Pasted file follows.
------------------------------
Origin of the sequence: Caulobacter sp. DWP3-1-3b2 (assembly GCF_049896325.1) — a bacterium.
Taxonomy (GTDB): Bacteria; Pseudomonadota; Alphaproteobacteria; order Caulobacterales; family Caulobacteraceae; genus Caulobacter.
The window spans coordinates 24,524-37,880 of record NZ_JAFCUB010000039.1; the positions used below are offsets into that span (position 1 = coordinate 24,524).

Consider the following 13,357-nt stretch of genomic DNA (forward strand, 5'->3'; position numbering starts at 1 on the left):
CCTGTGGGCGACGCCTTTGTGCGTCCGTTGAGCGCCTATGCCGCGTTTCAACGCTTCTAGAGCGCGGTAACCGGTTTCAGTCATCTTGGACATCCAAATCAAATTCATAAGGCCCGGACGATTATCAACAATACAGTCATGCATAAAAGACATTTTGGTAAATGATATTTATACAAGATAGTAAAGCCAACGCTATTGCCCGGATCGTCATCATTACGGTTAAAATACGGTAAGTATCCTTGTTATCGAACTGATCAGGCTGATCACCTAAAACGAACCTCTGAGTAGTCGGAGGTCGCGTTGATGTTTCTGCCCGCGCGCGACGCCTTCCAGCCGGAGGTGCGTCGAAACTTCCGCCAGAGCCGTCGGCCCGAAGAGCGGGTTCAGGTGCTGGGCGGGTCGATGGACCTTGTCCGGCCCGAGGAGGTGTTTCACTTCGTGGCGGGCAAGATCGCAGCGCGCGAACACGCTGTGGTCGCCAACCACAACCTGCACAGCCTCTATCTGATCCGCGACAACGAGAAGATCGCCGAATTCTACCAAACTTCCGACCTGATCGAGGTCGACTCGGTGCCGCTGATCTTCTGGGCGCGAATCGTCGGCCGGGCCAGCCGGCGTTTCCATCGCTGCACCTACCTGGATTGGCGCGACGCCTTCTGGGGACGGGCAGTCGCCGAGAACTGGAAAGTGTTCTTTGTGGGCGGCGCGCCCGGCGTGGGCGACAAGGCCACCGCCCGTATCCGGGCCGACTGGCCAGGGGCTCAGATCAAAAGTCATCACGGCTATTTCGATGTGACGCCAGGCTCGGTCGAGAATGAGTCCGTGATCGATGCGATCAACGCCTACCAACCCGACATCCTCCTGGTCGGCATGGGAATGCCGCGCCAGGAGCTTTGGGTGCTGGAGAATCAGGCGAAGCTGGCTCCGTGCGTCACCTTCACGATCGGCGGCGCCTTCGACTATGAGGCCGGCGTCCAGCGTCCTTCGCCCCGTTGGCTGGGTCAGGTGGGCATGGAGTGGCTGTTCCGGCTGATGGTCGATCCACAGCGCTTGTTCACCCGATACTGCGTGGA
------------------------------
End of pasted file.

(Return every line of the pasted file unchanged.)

Origin of the sequence: Caulobacter sp. DWP3-1-3b2 (assembly GCF_049896325.1) — a bacterium.
Taxonomy (GTDB): Bacteria; Pseudomonadota; Alphaproteobacteria; order Caulobacterales; family Caulobacteraceae; genus Caulobacter.
The window spans coordinates 24,524-37,880 of record NZ_JAFCUB010000039.1; the positions used below are offsets into that span (position 1 = coordinate 24,524).

Consider the following 13,357-nt stretch of genomic DNA (forward strand, 5'->3'; position numbering starts at 1 on the left):
CCTGTGGGCGACGCCTTTGTGCGTCCGTTGAGCGCCTATGCCGCGTTTCAACGCTTCTAGAGCGCGGTAACCGGTTTCAGTCATCTTGGACATCCAAATCAAATTCATAAGGCCCGGACGATTATCAACAATACAGTCATGCATAAAAGACATTTTGGTAAATGATATTTATACAAGATAGTAAAGCCAACGCTATTGCCCGGATCGTCATCATTACGGTTAAAATACGGTAAGTATCCTTGTTATCGAACTGATCAGGCTGATCACCTAAAACGAACCTCTGAGTAGTCGGAGGTCGCGTTGATGTTTCTGCCCGCGCGCGACGCCTTCCAGCCGGAGGTGCGTCGAAACTTCCGCCAGAGCCGTCGGCCCGAAGAGCGGGTTCAGGTGCTGGGCGGGTCGATGGACCTTGTCCGGCCCGAGGAGGTGTTTCACTTCGTGGCGGGCAAGATCGCAGCGCGCGAACACGCTGTGGTCGCCAACCACAACCTGCACAGCCTCTATCTGATCCGCGACAACGAGAAGATCGCCGAATTCTACCAAACTTCCGACCTGATCGAGGTCGACTCGGTGCCGCTGATCTTCTGGGCGCGAATCGTCGGCCGGGCCAGCCGGCGTTTCCATCGCTGCACCTACCTGGATTGGCGCGACGCCTTCTGGGGACGGGCAGTCGCCGAGAACTGGAAAGTGTTCTTTGTGGGCGGCGCGCCCGGCGTGGGCGACAAGGCCACCGCCCGTATCCGGGCCGACTGGCCAGGGGCTCAGATCAAAAGTCATCACGGCTATTTCGATGTGACGCCAGGCTCGGTCGAGAATGAGTCCGTGATCGATGCGATCAACGCCTACCAACCCGACATCCTCCTGGTCGGCATGGGAATGCCGCGCCAGGAGCTTTGGGTGCTGGAGAATCAGGCGAAGCTGGCTCCGTGCGTCACCTTCACGATCGGCGGCGCCTTCGACTATGAGGCCGGCGTCCAGCGTCCTTCGCCCCGTTGGCTGGGTCAGGTGGGCATGGAGTGGCTGTTCCGGCTGATGGTCGATCCACAGCGCTTGTTCACCCGATACTGCGTGGA